Our ways – a response as me and one about my villain

Our ways - a response as me and one about my villain


Over at the Pursuit of Happiness blog my blogging mate gave a challenge called Our Ways. Among the questions that could be addressed were the following:

Does each of us know what she or he wants to do? Do we have realistic plans? Do we work hard to carry them out?

At the time that I noticed this I was performing a bit of a personality deconstruction of my villain. When I started writing this piece I then noticed similarities between my villain’s direction and motives and my own. Albeit I have no intentions to dissect people. The funny thing is, I had not noticed this similarity til today.

You see, my villain wants what he feels is his heritage. This consumes him and drives him forward. His mother was a half-breed Gnosian. These are a witch people. Aurelia and her sister Portentia abandoned the Gnosians during their rite of adulthood and escaped into the thousand dominions. Kerphulu is therefore a quarter Gnosian and totally without magic powers. The anger regarding this smoulders. He wants magic.  He deserves magic!

OK – now me.

Let’s have a visual. Below is a link to one of those annoying web pages that people tend to forward in emails and post on Facebook. This is called “The most spectacular abandoned places in the world“. Someone sent it to me about a year ago. I almost fell over when I reached picture 22 “Wreck of the SS America – Fuerteventura, Canary Islands”. You see, I had lived on that ship for several weeks when I was four. That was the ship that had brought me from England to Australia, when my mother abandoned all her friends, belongings and family. It was a journey that for her was part escape  and part hope. I am sure that several readers will know what I mean by that.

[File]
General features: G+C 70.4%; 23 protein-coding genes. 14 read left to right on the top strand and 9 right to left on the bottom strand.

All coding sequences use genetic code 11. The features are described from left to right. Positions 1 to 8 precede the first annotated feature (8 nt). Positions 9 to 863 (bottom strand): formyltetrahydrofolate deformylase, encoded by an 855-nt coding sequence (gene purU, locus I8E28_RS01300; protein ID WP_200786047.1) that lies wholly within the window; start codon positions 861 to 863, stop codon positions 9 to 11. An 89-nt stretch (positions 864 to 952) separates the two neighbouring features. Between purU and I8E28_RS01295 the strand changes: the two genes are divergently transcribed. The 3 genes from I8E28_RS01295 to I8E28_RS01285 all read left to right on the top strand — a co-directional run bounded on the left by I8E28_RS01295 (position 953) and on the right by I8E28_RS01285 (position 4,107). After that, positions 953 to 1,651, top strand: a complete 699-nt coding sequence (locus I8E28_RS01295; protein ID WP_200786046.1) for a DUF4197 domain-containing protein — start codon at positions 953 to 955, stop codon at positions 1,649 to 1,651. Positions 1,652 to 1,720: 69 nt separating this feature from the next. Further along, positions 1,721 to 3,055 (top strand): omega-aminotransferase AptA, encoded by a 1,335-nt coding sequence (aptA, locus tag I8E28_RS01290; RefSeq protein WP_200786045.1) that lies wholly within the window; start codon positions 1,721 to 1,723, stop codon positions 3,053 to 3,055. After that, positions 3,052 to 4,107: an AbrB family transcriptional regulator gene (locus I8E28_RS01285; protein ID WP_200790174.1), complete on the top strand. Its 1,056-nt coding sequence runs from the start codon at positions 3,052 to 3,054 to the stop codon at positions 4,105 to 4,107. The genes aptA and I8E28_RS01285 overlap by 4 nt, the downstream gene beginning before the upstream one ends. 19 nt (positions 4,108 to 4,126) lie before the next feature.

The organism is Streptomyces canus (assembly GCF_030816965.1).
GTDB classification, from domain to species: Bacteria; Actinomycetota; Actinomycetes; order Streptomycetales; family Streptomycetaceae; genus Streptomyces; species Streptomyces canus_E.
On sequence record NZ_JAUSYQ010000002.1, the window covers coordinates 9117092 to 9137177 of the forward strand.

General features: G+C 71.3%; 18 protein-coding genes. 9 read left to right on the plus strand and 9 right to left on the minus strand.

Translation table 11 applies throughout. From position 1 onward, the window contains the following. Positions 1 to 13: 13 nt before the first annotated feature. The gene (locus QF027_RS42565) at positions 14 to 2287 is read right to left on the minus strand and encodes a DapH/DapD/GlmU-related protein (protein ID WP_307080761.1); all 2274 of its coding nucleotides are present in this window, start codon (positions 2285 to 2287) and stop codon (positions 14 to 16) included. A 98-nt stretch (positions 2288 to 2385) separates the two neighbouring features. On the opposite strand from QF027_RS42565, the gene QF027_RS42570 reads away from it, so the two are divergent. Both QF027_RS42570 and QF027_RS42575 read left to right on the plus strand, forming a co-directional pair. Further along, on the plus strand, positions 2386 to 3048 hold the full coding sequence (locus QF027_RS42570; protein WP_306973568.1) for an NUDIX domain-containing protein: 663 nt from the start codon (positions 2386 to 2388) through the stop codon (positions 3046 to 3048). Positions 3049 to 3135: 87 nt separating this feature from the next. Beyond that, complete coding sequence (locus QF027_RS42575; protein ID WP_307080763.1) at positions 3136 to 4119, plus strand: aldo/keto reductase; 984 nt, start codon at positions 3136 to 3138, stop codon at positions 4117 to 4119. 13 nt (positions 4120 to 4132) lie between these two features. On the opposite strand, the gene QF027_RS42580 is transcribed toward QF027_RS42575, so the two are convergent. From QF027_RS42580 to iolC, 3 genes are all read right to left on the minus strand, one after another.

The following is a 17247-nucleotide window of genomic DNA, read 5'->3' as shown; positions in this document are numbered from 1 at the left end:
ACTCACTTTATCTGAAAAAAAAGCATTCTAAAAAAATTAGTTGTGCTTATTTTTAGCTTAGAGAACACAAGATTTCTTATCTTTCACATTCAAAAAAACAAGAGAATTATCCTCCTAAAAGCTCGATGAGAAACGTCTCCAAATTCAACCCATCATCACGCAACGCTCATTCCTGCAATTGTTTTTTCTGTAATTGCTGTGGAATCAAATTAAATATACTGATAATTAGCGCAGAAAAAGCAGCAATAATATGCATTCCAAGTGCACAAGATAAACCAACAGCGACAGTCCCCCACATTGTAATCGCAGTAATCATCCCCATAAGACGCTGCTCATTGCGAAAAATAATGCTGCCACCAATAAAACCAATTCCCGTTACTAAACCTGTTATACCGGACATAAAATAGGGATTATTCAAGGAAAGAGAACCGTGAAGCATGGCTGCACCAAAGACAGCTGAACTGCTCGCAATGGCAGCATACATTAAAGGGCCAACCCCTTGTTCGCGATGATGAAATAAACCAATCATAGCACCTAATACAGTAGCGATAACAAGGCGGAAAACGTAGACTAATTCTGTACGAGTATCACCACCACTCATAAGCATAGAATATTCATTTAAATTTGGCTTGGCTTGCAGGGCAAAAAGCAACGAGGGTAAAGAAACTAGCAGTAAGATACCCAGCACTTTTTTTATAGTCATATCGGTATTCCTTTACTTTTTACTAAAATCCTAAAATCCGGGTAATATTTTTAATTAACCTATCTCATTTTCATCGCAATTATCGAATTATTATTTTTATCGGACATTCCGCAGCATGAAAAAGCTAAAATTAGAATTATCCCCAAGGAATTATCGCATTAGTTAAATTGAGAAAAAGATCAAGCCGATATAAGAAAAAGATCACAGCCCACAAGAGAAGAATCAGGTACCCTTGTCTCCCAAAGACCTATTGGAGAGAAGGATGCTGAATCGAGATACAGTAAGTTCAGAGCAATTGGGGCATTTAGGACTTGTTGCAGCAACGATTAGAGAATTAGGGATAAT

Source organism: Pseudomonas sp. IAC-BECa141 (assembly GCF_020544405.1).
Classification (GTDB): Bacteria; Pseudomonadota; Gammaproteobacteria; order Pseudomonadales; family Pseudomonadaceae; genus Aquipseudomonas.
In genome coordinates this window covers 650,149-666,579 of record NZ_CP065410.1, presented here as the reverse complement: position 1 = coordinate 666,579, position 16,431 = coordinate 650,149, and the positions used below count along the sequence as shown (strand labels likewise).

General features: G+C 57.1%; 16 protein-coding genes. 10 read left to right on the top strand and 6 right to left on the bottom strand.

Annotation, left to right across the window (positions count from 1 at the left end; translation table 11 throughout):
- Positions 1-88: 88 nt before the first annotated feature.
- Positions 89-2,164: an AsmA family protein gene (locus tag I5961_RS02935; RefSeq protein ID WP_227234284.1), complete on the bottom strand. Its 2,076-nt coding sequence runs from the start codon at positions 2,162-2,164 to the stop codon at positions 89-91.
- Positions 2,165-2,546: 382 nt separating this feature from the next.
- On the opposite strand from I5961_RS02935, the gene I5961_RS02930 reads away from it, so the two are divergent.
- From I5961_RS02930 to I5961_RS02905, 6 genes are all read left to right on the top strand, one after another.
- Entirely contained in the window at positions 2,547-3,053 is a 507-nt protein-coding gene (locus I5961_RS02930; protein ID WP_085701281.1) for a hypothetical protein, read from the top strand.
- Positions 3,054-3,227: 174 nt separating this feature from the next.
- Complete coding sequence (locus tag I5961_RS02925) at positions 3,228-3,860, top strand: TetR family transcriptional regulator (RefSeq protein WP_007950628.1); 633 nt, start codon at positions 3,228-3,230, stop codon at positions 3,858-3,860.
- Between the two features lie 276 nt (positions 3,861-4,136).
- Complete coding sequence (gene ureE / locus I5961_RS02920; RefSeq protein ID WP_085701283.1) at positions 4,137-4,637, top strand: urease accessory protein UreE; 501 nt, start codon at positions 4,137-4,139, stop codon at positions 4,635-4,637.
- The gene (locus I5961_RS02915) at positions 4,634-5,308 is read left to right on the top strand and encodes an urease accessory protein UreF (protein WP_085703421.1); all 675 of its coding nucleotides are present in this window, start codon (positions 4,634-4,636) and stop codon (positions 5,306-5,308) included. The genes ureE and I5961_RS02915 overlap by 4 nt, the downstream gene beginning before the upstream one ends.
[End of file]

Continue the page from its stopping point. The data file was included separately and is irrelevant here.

And also left behind in England was my father.

Question 1: Does each of us know what she or he wants to do?

I spent a long time wanting my heritage. My father had been brought up in a solid Cambridge family and had gone to a fancy school called “The Perse” where he had studied with the boy who would become Sir Peter Hall, founder of the Royal Shakespeare Company. The way that I understand it, my father had had all sorts of fancy connections and opportunities and I felt that I deserved that too. At the very least I deserved a superior education. Though I grew up dirt poor in Australia (long story – don’t ask), I studied hard in an ordinary school and won a place at the University of Sydney where I graduated with honours. Once I got that I felt no different. So I completed three more university degrees. Hmmmmm. Still no different. Now at the age of fifty I write and do artistic things and voila! I am so happy. This is what I want to do and what I should have done from the beginning instead of being so caught up with was I felt that I deserved. Pfft!

Question 2: Do we have realistic plans?

Damn no! I intend to become a world famous writer and artist.

Question 3: Do we work hard to carry them out?

Yes. Whether realistic or not we should all strive to achieve our dreams. Life is in the striving, not in the arriving.

Well, my friend, I hope that I have answered your challenge to your satisfaction.








  1. Yes, Greg, you did! I love your story and the conclusion: “Life is in the striving, not in the arriving.”! Best to you!


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